5 Tips For Making Your Resume Stand Out

5 Tips For Making Your Resume Stand Out

We recently hired two new people at Wealthbuilders and Tricord Global, and because of that, resume writing has been on my mind. When you put out a job posting, you get flooded with responses. You have to be firm to get through them all! And one of the best ways to do that is to be aggressive in your resume reading. Here’s some tips I would give people turning in resumes.

  1. Keep it relevant. When you apply for a job and turn in your resume, think about the fact that they are going to give your resume maybe 15 seconds, maybe a minute. What do you want them to know in those 15 seconds? Organize your resume so that this information stands out. The employer doesn’t need to know about every volunteer activity you’ve had since you graduated high school. Instead, they’re interested in the items that are relevant to the job. If you’re new on the market, that’s another issue. You might not have relevant experience yet. If that’s the case, make sure you put down everything you can and describe ways in which your experience may apply. For example, if you worked as a waiter and are applying for a customer service job, then it’s fair to say that you have experience handling customer complaints.
  2. Keep it clean. Remember that this is the first impression that employer is getting of you. Your resume represents your level of interest in the job and your ability to do the job well. If you have typos or format issues, that tells the potential employer two things. One, you don’t care about the job enough to really put your best foot forward. Two, if you are sloppy in the beginning, maybe you’ll be a sloppy employee. Blatant errors will get your resume tossed out.
  3. Keep it concise. Your potential employer doesn’t want to read about the ten things you did for every job you’ve had since the 1980’s. They don’t want to know about every single volunteer organization you’ve been with. Part of keeping it relevant is keeping the whole resume concise. The interview is where they can dig deeper into particular aspects of your resume. Keep your resume at one or two pages. And if you have to go onto that second page, make it worth it! Don’t use only a third of the page. Instead, try using a lot more white space overall and sectioning off the two pages well. You should only use the second page, though, if you have a decent amount of relevant experience that isn’t all redundant. Prioritize. If you’ve worked the same exact job title at three different companies, choose the one that’s most recent or that at which you spent the most time.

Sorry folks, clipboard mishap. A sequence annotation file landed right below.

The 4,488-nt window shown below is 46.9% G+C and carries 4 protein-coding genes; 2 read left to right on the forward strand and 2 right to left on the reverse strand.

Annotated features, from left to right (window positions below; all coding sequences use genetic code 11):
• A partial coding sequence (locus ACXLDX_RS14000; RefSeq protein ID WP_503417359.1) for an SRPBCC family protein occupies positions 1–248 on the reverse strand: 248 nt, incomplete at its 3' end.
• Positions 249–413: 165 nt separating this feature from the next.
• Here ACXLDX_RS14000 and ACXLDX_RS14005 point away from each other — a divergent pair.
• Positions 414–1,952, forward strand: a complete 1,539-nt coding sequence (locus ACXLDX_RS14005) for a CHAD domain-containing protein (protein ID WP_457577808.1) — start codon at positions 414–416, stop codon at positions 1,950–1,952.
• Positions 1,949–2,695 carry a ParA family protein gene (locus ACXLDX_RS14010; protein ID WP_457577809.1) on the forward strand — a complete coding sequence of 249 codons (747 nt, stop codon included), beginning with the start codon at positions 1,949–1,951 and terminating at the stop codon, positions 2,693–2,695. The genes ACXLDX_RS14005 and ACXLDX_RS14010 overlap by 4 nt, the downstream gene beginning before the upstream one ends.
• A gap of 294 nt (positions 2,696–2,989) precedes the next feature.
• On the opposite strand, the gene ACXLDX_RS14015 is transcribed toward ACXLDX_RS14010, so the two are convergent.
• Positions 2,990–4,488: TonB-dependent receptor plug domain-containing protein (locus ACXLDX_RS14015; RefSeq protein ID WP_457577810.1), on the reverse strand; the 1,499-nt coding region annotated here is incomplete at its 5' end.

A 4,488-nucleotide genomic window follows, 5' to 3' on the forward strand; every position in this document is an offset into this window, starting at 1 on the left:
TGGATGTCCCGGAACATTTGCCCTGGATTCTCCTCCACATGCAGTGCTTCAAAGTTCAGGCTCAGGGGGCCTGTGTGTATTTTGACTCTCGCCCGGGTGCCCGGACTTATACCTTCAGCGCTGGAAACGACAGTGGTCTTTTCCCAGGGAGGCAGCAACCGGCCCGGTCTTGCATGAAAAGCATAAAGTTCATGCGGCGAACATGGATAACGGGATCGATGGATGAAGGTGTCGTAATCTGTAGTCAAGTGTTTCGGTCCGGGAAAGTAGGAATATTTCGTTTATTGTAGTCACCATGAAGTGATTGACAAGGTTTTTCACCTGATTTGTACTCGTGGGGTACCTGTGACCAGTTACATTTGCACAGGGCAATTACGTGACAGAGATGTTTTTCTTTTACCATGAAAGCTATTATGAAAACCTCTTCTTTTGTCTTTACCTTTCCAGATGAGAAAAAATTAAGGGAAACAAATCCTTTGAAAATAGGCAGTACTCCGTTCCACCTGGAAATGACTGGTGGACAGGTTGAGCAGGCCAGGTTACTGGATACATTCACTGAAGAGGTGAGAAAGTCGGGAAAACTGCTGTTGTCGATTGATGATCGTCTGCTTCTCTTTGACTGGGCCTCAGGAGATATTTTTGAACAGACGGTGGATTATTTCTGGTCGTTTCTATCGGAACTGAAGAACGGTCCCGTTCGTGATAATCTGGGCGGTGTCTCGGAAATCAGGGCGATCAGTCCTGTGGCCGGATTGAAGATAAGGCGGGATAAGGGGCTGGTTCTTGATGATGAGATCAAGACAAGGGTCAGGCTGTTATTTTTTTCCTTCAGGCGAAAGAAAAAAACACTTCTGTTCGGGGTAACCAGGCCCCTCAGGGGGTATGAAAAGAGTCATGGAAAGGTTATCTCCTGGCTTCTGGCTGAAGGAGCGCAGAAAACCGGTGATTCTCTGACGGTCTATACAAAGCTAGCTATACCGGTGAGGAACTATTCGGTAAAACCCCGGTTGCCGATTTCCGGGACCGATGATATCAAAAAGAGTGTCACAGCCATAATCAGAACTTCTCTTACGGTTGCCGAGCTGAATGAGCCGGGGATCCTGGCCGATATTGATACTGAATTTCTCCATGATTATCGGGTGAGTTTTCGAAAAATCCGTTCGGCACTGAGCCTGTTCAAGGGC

4. Make your resume visually scannable. Don’t be afraid to get a little bit creative with your resume. Experiment with some different fonts and try creating interesting sections. Experiment with different ways of creating boxes and white space. Make it so that each section of your resume stands out as a separate section. This helps the employer read through easily and get to the information they find most important. Make sure that when you, and more importantly your potential employer, look at this resume it’s not an overwhelming blob of text. Instead, keep it clean. Utilize text boxes, margins, indents, bold and italicized text, and maybe even subtle hints of deep colors to help your resume stand out.
  5. Write from the perspective of your potential employer. Remember, your resume is not for you. It’s for your employer. So instead of writing your resume from the viewpoint of “I want this job because it will help me…” write from their viewpoint. Switch those sentences to “I want this job because I can help you…” It’s a slight nuance, but a major one. Think carefully about your timeline. Your resume should cover the last four or five years. If you’ve only held one position in that time, then you can go back more than that. Or if you happen to have something really stellar in your past, then go ahead and include that. Be wary of large gaps of time and lots of hopping around. It doesn’t bode well for a new employer if you’ve been switching jobs every six months. This makes them wonder how long you’ll stick around with them. They’ll also wonder why you have a gap between 2012-2013. Try to get in that employer’s head and ask the questions they might ask when they see your resume.

I hope this helps you out in the job field. Remember, get inside that employer’s head and keep it relevant, clean and concise!

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Billy Epperhart
Billy Epperhart
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